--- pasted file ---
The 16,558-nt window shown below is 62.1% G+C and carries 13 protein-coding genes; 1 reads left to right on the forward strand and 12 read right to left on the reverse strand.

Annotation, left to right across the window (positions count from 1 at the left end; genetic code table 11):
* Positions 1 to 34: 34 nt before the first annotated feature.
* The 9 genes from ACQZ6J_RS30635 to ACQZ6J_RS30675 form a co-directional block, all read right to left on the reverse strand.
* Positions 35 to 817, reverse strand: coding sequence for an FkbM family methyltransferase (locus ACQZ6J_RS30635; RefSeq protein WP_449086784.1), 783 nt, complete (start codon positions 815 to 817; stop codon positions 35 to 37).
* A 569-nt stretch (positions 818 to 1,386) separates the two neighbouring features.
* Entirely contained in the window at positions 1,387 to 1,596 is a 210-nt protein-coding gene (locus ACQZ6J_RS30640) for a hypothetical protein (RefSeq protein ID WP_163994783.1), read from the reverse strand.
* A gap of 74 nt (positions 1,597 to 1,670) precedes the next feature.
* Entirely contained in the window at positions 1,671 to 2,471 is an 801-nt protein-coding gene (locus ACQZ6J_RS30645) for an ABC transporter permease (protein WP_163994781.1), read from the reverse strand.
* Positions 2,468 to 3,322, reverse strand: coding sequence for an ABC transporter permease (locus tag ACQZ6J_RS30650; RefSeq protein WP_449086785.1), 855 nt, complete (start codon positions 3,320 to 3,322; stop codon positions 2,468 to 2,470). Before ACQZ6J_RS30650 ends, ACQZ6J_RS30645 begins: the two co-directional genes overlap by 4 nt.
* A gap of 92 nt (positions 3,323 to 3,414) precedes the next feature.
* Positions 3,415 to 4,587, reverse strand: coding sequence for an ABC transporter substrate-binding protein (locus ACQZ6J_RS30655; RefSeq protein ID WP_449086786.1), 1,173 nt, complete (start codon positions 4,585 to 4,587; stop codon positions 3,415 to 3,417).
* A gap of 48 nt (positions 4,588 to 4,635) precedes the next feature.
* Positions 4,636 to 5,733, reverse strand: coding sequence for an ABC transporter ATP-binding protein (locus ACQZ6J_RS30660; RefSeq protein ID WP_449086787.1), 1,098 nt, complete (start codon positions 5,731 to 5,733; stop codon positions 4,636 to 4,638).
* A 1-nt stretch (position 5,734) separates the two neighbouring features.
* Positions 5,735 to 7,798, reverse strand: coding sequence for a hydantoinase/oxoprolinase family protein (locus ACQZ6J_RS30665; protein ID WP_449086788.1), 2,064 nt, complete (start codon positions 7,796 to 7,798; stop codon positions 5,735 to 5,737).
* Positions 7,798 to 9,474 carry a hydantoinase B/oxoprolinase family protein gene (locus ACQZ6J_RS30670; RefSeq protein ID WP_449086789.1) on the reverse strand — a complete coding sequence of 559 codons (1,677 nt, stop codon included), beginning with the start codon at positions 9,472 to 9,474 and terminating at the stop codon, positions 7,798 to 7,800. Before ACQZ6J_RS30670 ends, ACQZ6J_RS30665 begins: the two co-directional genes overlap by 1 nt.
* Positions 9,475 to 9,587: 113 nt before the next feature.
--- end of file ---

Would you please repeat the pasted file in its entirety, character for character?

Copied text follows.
The 16,558-nt window shown below is 62.1% G+C and carries 13 protein-coding genes; 1 reads left to right on the forward strand and 12 read right to left on the reverse strand.

Annotation, left to right across the window (positions count from 1 at the left end; genetic code table 11):
* Positions 1 to 34: 34 nt before the first annotated feature.
* The 9 genes from ACQZ6J_RS30635 to ACQZ6J_RS30675 form a co-directional block, all read right to left on the reverse strand.
* Positions 35 to 817, reverse strand: coding sequence for an FkbM family methyltransferase (locus ACQZ6J_RS30635; RefSeq protein WP_449086784.1), 783 nt, complete (start codon positions 815 to 817; stop codon positions 35 to 37).
* A 569-nt stretch (positions 818 to 1,386) separates the two neighbouring features.
* Entirely contained in the window at positions 1,387 to 1,596 is a 210-nt protein-coding gene (locus ACQZ6J_RS30640) for a hypothetical protein (RefSeq protein ID WP_163994783.1), read from the reverse strand.
* A gap of 74 nt (positions 1,597 to 1,670) precedes the next feature.
* Entirely contained in the window at positions 1,671 to 2,471 is an 801-nt protein-coding gene (locus ACQZ6J_RS30645) for an ABC transporter permease (protein WP_163994781.1), read from the reverse strand.
* Positions 2,468 to 3,322, reverse strand: coding sequence for an ABC transporter permease (locus tag ACQZ6J_RS30650; RefSeq protein WP_449086785.1), 855 nt, complete (start codon positions 3,320 to 3,322; stop codon positions 2,468 to 2,470). Before ACQZ6J_RS30650 ends, ACQZ6J_RS30645 begins: the two co-directional genes overlap by 4 nt.
* A gap of 92 nt (positions 3,323 to 3,414) precedes the next feature.
* Positions 3,415 to 4,587, reverse strand: coding sequence for an ABC transporter substrate-binding protein (locus ACQZ6J_RS30655; RefSeq protein ID WP_449086786.1), 1,173 nt, complete (start codon positions 4,585 to 4,587; stop codon positions 3,415 to 3,417).
* A gap of 48 nt (positions 4,588 to 4,635) precedes the next feature.
* Positions 4,636 to 5,733, reverse strand: coding sequence for an ABC transporter ATP-binding protein (locus ACQZ6J_RS30660; RefSeq protein ID WP_449086787.1), 1,098 nt, complete (start codon positions 5,731 to 5,733; stop codon positions 4,636 to 4,638).
* A 1-nt stretch (position 5,734) separates the two neighbouring features.
* Positions 5,735 to 7,798, reverse strand: coding sequence for a hydantoinase/oxoprolinase family protein (locus ACQZ6J_RS30665; protein ID WP_449086788.1), 2,064 nt, complete (start codon positions 7,796 to 7,798; stop codon positions 5,735 to 5,737).
* Positions 7,798 to 9,474 carry a hydantoinase B/oxoprolinase family protein gene (locus ACQZ6J_RS30670; RefSeq protein ID WP_449086789.1) on the reverse strand — a complete coding sequence of 559 codons (1,677 nt, stop codon included), beginning with the start codon at positions 9,472 to 9,474 and terminating at the stop codon, positions 7,798 to 7,800. Before ACQZ6J_RS30670 ends, ACQZ6J_RS30665 begins: the two co-directional genes overlap by 1 nt.
* Positions 9,475 to 9,587: 113 nt before the next feature.